Injury report = jail: 'I know it sounds crazy'
More leftover notes from last night's football practice, starting with the nickel defensive back job, which had belonged to sophomore Jerome Murphy all season. On Monday, junior Tyller Roberts was out there with the first-team defense at nickel, while Murphy, who was suspended from the first half of Thursday's game for missing a team meeting, had to stay late to do up-downs up and down the field with cornerbacks coach Rich Rachel.
"We're not happy with Murph right now, and it has nothing to do with missing a team meeting," Leavitt said after practice.
-- Leavitt also said Monday that the reason offensive guard Matt Huners has been held out of practice is a "wrenched back" and not the knee he's been rehabilitating since surgery in April. Huners hasn't played seven weeks into the season, and as far as his availability for Saturday's game, Leavitt said "not today, he isn't." But Leavitt said the team isn't looking into a medical redshirt, which would allow Huners to petition for a sixth year of eligibility.
-- I get a lot of e-mails asking about Chris Robinson, who has yet to see significant action after injuring his ankle in the preseason. He's seen occasional special-teams work and a handful of snaps at defensive end, and Leavitt isn't sure when he'll be ready to go. "He's hasn't practiced full yet this year," Leavitt said, and said he won't return to a prominent role on defense "until he really gets back."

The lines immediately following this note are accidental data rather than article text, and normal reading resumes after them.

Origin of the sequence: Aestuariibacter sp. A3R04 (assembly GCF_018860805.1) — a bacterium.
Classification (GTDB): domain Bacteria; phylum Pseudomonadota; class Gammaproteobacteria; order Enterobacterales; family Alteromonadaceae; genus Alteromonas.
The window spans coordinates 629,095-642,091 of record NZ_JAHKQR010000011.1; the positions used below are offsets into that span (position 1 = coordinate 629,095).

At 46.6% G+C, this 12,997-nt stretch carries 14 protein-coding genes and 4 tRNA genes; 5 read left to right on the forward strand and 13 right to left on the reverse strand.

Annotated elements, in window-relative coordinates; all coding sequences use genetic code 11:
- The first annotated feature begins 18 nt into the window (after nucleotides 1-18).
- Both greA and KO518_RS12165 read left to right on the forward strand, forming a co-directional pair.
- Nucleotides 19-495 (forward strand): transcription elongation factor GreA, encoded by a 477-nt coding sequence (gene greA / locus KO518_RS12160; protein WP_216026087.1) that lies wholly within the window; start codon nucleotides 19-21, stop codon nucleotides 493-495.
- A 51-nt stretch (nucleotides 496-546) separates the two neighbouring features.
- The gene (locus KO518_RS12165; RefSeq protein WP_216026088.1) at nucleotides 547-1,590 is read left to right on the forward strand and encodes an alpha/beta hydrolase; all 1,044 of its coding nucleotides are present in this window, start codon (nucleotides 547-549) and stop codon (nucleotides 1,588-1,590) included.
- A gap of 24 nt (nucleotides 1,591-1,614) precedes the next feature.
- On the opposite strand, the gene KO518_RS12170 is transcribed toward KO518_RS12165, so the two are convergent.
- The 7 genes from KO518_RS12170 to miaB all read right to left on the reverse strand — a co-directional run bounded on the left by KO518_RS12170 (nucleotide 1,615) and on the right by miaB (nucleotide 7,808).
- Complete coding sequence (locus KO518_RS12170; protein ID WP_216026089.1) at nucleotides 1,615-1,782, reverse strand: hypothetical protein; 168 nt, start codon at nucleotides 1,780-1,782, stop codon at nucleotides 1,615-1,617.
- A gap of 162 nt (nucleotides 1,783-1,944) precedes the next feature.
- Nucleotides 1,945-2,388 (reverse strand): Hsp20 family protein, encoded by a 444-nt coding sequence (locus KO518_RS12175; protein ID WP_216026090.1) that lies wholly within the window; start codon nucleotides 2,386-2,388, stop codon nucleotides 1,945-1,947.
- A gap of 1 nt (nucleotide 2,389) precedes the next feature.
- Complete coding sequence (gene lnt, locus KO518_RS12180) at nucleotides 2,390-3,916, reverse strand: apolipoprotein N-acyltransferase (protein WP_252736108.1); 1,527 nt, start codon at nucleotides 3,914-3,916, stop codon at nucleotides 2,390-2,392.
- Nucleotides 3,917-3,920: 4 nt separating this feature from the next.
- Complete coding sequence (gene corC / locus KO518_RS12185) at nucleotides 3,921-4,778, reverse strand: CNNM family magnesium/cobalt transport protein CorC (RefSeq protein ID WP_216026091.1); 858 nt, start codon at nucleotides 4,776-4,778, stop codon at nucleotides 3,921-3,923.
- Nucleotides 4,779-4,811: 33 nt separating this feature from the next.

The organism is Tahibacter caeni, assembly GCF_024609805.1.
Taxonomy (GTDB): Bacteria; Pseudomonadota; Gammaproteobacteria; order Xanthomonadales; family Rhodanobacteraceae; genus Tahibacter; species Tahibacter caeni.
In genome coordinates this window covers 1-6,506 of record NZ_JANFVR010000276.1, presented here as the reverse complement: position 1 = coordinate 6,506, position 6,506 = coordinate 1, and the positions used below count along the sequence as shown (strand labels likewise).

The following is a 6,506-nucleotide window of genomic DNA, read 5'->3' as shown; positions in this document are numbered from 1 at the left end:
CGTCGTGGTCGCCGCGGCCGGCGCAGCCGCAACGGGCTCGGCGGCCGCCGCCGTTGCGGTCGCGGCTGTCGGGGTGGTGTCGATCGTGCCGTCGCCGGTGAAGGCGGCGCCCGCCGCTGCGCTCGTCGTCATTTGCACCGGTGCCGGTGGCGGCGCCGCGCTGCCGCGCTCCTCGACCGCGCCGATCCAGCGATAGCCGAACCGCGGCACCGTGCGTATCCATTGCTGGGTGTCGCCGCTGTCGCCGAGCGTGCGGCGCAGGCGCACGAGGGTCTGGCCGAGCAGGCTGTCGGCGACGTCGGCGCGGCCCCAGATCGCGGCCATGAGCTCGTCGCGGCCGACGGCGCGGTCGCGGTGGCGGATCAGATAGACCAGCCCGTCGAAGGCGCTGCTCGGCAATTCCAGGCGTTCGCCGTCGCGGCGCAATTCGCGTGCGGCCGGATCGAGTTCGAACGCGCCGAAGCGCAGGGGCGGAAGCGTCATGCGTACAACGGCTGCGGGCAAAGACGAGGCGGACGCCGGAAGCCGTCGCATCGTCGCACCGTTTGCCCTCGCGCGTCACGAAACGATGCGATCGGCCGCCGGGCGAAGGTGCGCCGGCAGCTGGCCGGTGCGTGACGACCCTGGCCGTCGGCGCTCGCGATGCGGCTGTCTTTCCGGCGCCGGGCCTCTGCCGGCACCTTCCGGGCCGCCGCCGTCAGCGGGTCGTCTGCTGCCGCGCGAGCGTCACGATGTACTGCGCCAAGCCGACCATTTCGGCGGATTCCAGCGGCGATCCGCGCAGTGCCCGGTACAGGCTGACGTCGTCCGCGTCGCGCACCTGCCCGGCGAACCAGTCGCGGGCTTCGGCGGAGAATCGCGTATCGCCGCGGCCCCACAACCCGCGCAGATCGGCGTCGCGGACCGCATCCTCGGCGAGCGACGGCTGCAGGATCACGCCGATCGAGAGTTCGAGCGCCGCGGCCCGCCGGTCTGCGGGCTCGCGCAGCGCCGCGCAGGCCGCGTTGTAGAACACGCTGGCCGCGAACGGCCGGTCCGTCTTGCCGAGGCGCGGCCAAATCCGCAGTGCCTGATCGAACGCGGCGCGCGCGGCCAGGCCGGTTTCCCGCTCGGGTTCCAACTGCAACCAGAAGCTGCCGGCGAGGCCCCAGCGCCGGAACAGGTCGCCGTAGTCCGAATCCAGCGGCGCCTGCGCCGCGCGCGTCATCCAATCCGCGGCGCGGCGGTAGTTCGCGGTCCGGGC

-- Leavitt's also is getting a little edgy about injury news coming out, even when it comes from USF. Told that USF's sports information department had sent out a release Monday stating that tackle Walt Walker would be out 2-4 weeks with a sprained MCL, he stopped and questioned USF's assistant athletic director for communications, Chris Freet, standing nearby.
"Why are you releasing anything on injuries?" Leavitt asked, repeating the question.
Told that the information came with approval from assistant athletic director Steve Walz, as credible a source as you could find on a USF injury, Leavitt said: "It shouldn't come from him. He could get thrown in jail. I know it sounds crazy, but he could. I think so."
Leavitt's worried about the Health Insurance Portability and Accountability Act (HIPAA) of 1996, which guards the privacy of an individual's personal health information. But HIPAA is intended for health-care providers in relation to disclosing medical records of customers, not anything relating to college athletes and their ability to play football, and any violation relating to releasing a football injury would likely result in a civil vulnerability more than anything criminal. Yes, people have gone to jail for HIPAA; they've also typically stolen medical records for use in identity theft. I think the legal term for such an interpretation here is "nonsense."
Never mind that USF fan message boards had days of discussion of Walker being out for the season with a torn ACL, and that USF's release corrected bad information festering online. Maybe that can get Walz out with just probation and community service. ...